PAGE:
Gay Man with HIV Charged Under Myanmar Sodomy Law
YANGON, Myanmar — The LGBTI community in Myanmar has demand fair media coverage of a gay man with HIV who is charged under the controversial Penal Code 377 for allegedly committing sexual abuse against one of his employees.The accused, Aung Myo Htut, aka Addy Chen, is an outspoken LGBTI rights advocates and commonly known to be HIV-positive. Chen, who also owns a restaurant in Yangon, allegedly asked one of his waiters to give him a massage and sexually assaulted him in March.
Chen was arrested on the same day the man who accused him of sexual assault filed a case against him at a local police station. Chen was charged under Section 377 of the national penal code, which makes same-sex sexual acts illegal, regardless if they were consensual or not.
Chen faces of a sentence of between 10 years to life in prison if convicted.
The media’s portrayal of LGBTI people in Myanmar is unfavorable, adding to deeply rooted social stigma and stereotypes against sexual minorities and people living with HIV/AIDS. LGBTI rights advocates in the country say the portrayal of Chen’s case in the mainstream media is biased against the accused and is very damaging to the LGBTI population as a whole.
“We do not see any media ethics here,” says Yaya Aye Myat, a well-known transgender activist. “Many media reports Addy Chen’s case as if he was already convicted. That makes the public outrageous. In fact, a person is not guilty until proven by the court of law and until then, the person is entitled to the benefits of doubt.”
The Irrawaddy, an influential newspaper in Myanmar, first published a sensational video of Chen’s accuser’s testimony and it went viral among the country’s netizens. The video shows a one-sided story in which Chen’s accuser claims Chen coerced him into performing oral sex on him and later engaging in unprotected receptive anal sex.
Chen’s accuser emotionally said he is just a poor rural boy trying to earn a living in the city to support his siblings. He added Chen ruined his life because he may have been infected with HIV after having unprotected sex.
The restaurant manager, who helped Chen’s accuser to file the case against Chen and is also one of the key witnesses against him, also appeared in the video that has had 1.9 million views and 24,000 shares on the Irrawaddy’s Facebook page.
Other Burmese language media outlets followed up in Chen’s case after the video went viral.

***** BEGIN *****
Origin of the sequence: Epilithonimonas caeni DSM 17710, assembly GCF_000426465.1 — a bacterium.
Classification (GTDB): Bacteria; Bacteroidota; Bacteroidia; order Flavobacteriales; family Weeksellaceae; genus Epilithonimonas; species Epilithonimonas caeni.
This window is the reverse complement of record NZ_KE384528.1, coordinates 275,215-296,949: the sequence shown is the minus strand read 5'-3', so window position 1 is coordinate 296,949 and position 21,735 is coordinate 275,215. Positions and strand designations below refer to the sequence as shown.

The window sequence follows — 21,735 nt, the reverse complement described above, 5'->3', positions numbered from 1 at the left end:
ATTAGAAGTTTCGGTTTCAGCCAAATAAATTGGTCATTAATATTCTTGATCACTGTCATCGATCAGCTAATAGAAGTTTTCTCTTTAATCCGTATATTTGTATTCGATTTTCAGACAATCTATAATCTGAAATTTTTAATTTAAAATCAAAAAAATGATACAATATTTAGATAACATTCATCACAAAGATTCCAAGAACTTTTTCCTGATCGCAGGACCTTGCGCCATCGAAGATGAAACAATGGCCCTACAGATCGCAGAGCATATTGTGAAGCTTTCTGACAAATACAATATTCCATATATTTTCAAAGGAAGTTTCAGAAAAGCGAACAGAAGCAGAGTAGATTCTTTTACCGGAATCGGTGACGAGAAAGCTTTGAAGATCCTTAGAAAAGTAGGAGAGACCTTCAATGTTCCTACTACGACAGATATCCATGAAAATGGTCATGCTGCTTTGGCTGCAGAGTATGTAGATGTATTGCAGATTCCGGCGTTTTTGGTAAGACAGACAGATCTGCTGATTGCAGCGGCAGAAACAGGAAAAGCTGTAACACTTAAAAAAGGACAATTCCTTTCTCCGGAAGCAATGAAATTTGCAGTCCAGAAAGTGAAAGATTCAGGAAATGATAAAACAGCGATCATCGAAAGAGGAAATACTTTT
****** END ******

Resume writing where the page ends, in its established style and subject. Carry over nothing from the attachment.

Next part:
Many people find the allegations against Chen outrageous and are demanding harsh punishment for him, even though a court has not found him guilty. Chen’s accuser in the video showed HIV-preventative drugs he has been taking as suggested by a doctor, but tabloid media has mistakenly described them as antiretroviral drugs, assuming he is already HIV-positive.
Chen’s family deactivated his Facebook page within a week of his arrest because of an overwhelming number of hate messages, derogatory comments and even death threats that he received.
Nay Oo Lwin, a gay rights advocate in Myanmar, says the LGBTI community is against sexual assault, regardless of whether the perpetrator is gay or straight. Lwin added he wants to see a fair trial in Chen’s case.
“We respect the rule of law but we don’t want to be repressed by the laws,” he said. “I feel that the media reports on Addy Chen’s case and discussions on social media are attacking the gay community and intensifying the stereotypes.”
Although the mainstream media reports unanimously describe Chen as guilty, the recent court testimony suggests the opposite.
During a hearing that took place on Oct. 4, the court physician said he didn’t find semen or any tears and lacerations on the anuses of both Chen and his accuser, in contrast to his earlier testimony in which he said Chen had penetrative anal sex with him for 20 minutes. There were also inconsistencies in testimonies by the plaintiff and witnesses.
Media reports also did not report the fact the restaurant manager and witnesses who testified owed a significant amount of money to Chen. They are now postponing payment of these debts due to the trial.
“Addy trusted the manager girl and loaned her lots of money,” said Chen’s relative, Myo Min Latt. “All six witnesses summoned by the plaintiff are debtors to Addy Chen. We have documents that Addy loaned them money. They also admitted to owing money to Addy during the court hearing.”
The defendant’s attorney says she believes her client never abused any of his staff except for asking his accuser to give him a massage. She said the alleged victim has exploited the fact that Chen is a gay man living with HIV to frame him as an abuser.
Despite this evidence, the trials continue.
Chen’s request for bail was denied for the third time on Oct. 30.
Chen’s family says his health is now deteriorating in prison. They say he only has limited access to medicine and medical facilities that people with HIV need.